New York City’s best friends are television and movies.
In 2011, I gave away most of my belongings and moved to Manhattan. I had spent 10 years writing about Ireland for Dow Jones and The Wall Street Journal, and when the country’s economy finally stabilized after the bottom had fallen out of both the housing market and the government’s finances I upped and left. Seduced by television shows like “Friends,” which celebrates its 25th anniversary Friday, I was ready to write a new chapter.
I had only ever visited New York, and I had an unrealistic view of Manhattan life. I had consumed TV shows and movies set in New York. I liked glossy, aspirational movies like “The Last Days of Disco” and “Six Degrees of Separation” that gently delivered a humdinger of a social message. They provided an escape from the unending stream of sectarian violence in the British province of Northern Ireland, which was a constant theme on our TV screens.
We had four TV channels in Dublin, and they were crammed with American programming all of life’s parade at our fingertips: lavish soap operas, comedies where the characters’ problems were resolved in 30 minutes, and a story about a lovely lady and mother of three girls and stepmother to three boys in a house in sunny California with one bathroom — plus, a live-in-housekeeper called Alice that middle-class Americans today could never afford.
Aniston was friendly, matching her reputation. She is one of those celebrities you never hear anything bad about. ‘You’re from Oireland!’ she said, doing a stage-Irish accent. It made me laugh.
It seemed like everyone in America was either middle class or upper middle class, or plain old filthy rich. By the time “Friends” arrived on my TV screen, I was sold. This was the land of Harvey Milk and money. I moved here for a new adventure, new challenges and, on a spiritual note, I believed there were wonderful friends waiting for me here — friends I had yet to meet. I have met many of those people, and, eight years on, I can’t imagine not ever having known them.
Six months after arriving in New York, I was invited by an Irish friend to be a plus-one at a charity dinner in Gramercy Park. I put on the tuxedo that I had worn throughout the heady days Ireland’s economic boom, known locally as the Celtic Tiger. As I stood around gabbing and sipping my drink, a friend said, “Jennifer Aniston just walked through the door.” This happens to all first-generation immigrants, right? What a nice introduction to New York!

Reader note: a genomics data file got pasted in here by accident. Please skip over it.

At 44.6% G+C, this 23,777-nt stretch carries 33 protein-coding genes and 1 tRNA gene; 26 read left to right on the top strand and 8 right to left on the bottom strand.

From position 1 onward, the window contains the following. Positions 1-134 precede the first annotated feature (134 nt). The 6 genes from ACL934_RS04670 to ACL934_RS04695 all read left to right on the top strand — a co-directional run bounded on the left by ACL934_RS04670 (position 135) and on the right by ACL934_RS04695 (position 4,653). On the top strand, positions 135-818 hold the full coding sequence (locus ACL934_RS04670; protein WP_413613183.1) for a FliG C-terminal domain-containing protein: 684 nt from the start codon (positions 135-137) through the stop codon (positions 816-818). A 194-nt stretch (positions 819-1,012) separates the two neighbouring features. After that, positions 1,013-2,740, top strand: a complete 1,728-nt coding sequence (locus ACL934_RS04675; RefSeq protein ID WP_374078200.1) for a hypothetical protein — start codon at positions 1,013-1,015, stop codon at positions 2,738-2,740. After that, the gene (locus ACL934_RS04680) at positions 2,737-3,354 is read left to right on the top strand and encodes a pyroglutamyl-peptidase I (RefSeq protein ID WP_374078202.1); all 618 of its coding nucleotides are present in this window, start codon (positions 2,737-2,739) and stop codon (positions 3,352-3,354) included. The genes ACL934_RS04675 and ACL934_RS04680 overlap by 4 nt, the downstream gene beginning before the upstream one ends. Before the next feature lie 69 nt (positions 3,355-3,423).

I wangled my way through the guests, and, standing in the corner, there she was: Rachel Green, America’s girl next door. I had long stopped watching reruns of “Friends.” I liked the show when it was on the air, but the whitewashed comedy hasn’t aged well. I feel about the “Friends” theme song the same way my Italian niece feels about the song from “Frozen.” I have listened to that song by The Rembrandts so many times it makes me feel a little sick.
The people I watched on TV growing up, however, remain eternal stars. I was star-struck by Aniston. I appreciated the natural and self-deprecating nature of her comedy. Her performance in “Friends” never felt old. I noticed how her confidently her character moved. I also admired the way Aniston navigated through a highly public divorce. She had dignity. Sure, she opens up to Oprah and is friends with Ellen, but she also appeared to have a centered approach to life.
I wish I could say the same for me in that moment. I introduced myself to Aniston and her friend: “I’m Quentin. I’m from Ireland.” Aniston was friendly, matching her reputation. She is one of those celebrities you never hear anything bad about. “You’re from Oireland!” she said, doing a stage-Irish accent. It made me laugh. We exchanged a few pleasantries and, thinking of the folks back home, I succumbed to temptation. “Could we get a photo?” Pause. “For my Facebook?”
Aniston struck me as the kind of person who had mastered the art of healthy boundaries. She is someone who is comfortable saying no. She didn’t need an out. Still, I had made it easy for her to wrap our conversation up. I had offered her an Irish exit on a tray in a giant steaming mug of coffee courtesy of Bewley’s in Dublin or, better yet, Central Perk. “I don’t do Facebook,” she replied. By mentioning social media, I had made a fatal mistake.